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March 10, 2006 CBS SportsLine
Coaching scoop du jour: St. Peter's coach Bob Leckie, who loses the best player he will ever have (Keydren Clark) and owns a thriving restaurant, will resign and be replaced by top assistant John Coffino


.... This was on the St Pete's board.. Any one have any information?
 

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More evidence of Doyel's stupidity here. Leckie hasn't even officially resigned yet. And even if he does, it is far from a slam dunk that Coffino will get the job. I am hearing that there is a surprising amount of interest in the position.
 

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Defense said:
John Coffino would be an excellent choice. Knows basketball, knows the city kids and knows how to handle his players. He has no baggage.
I'm sorry, but isn't a D1 coaching job supposed to be a "teaching" position? How can a guy that doesn't even have a college degree be employed as a Teacher by a supposed Institution of Higher Learning?

It makes no sense to me.
 

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No way a school hires a guy without a college degree. That's not the example school's are looking to set. Coffino is probably a tremendous guy, but I can't imagine him getting the job without a degree.

The head coach at William Patterson, is a pretty good coach.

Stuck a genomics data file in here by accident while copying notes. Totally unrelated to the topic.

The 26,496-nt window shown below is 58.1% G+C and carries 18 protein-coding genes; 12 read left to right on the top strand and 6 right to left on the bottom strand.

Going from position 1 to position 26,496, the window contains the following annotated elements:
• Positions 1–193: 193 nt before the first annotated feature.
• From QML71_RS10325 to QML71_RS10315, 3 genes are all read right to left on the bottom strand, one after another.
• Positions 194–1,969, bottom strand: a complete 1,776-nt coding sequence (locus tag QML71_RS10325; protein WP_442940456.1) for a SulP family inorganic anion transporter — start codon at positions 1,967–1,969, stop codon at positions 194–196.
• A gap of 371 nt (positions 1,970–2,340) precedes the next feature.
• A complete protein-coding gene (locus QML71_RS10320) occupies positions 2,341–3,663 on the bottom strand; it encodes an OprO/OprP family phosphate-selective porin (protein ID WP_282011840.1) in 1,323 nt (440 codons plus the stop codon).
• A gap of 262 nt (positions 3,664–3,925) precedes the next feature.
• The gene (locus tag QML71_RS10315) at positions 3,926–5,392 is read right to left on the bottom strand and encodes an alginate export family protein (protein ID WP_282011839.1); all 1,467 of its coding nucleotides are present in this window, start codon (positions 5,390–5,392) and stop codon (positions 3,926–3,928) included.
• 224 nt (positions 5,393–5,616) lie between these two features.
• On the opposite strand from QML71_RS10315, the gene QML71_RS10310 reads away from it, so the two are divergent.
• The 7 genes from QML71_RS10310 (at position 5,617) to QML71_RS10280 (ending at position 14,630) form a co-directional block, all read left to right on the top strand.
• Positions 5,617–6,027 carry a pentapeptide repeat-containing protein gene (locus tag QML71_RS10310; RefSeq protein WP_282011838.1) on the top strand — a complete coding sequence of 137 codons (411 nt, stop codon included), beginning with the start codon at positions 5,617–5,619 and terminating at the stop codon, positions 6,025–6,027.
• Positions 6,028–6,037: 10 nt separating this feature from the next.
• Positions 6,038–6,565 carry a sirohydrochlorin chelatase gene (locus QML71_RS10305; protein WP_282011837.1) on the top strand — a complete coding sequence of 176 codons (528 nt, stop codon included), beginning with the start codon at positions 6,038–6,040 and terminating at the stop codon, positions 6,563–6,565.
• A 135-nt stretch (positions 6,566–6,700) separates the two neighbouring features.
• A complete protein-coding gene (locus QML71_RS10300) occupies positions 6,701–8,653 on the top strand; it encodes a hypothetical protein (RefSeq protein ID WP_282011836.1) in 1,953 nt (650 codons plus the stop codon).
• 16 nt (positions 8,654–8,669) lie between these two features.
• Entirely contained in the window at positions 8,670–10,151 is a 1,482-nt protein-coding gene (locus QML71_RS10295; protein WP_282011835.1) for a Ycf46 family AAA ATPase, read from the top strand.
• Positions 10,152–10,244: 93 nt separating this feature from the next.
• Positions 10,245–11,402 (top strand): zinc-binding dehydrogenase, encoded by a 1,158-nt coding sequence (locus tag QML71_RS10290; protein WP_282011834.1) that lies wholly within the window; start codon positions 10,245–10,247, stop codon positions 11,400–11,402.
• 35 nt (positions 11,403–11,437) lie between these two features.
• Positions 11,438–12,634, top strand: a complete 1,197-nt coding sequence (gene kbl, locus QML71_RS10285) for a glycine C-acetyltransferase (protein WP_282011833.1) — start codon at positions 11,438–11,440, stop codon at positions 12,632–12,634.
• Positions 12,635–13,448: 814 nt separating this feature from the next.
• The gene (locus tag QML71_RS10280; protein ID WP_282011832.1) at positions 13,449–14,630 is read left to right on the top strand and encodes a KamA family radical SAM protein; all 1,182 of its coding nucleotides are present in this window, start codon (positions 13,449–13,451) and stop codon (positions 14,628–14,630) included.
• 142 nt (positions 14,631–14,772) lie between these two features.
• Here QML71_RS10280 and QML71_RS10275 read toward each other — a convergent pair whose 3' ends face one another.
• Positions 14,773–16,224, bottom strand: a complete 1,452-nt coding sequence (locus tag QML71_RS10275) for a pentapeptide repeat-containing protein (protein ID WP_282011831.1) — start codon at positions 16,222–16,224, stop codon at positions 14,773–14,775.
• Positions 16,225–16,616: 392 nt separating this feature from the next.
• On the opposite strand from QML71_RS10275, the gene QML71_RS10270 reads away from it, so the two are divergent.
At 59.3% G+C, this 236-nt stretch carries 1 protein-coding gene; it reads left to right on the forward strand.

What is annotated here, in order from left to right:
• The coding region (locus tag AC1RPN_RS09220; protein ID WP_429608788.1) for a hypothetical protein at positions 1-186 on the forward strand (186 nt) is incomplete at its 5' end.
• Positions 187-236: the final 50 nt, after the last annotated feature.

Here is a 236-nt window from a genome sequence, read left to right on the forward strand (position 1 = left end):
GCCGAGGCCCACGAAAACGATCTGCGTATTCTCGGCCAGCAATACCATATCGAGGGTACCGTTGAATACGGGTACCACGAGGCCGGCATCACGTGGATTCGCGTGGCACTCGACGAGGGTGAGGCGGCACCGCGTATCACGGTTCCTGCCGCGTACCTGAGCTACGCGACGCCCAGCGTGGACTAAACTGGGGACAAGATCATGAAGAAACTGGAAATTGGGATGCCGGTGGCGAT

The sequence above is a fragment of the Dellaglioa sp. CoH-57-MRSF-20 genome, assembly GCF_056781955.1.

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quackman said:
I'm sorry, but isn't a D1 coaching job supposed to be a "teaching" position? How can a guy that doesn't even have a college degree be employed as a Teacher by a supposed Institution of Higher Learning?

It makes no sense to me.
I agree, it wouldn't be ethical to hire a such a person into a faculty (Teaching) position. But why not as head basketball coach.

I've worked at a post-secondary institiution for 24 years. One thing its taught me to never automatically equate credentials with the ability to teach or effectively communicate a body of knowledge or point of view. The world had physicians before there were medical schools, advocates before law schools and basketball coaches before teacher certification programs.

As long as an administration believes the person can communicate, represent the college with class, demonstrate organizational skills, has an acceptable progressive work history and isn't required to carry out any academic duties, why not give him/her a shot? Sometime we have to just examine a the skills required and ask does the rest of the stuff really matter?

Just my .02.
 

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Isn't part of what a coach suppposed to do ...

is to help his kids prepare to meet their academic requirements and prepare them for life? What kind of message does it send that the Coach never saw fit to finish the requirements of, at the very least, a Bachelor's degree? While I am not naive enough to think that academics are what draws them to college (my major should of been Skinners 101 not Business Admin.), at least some emphasis has to be placed on academic pursuits. He wouldn't even be considered for a High School coaching gig without a Bachelors, why should he be considered for a College level position?

Iona, when they wouldn't hire Ruland as an assistant until he had obtained his Bachelor's, did it the right way.
 
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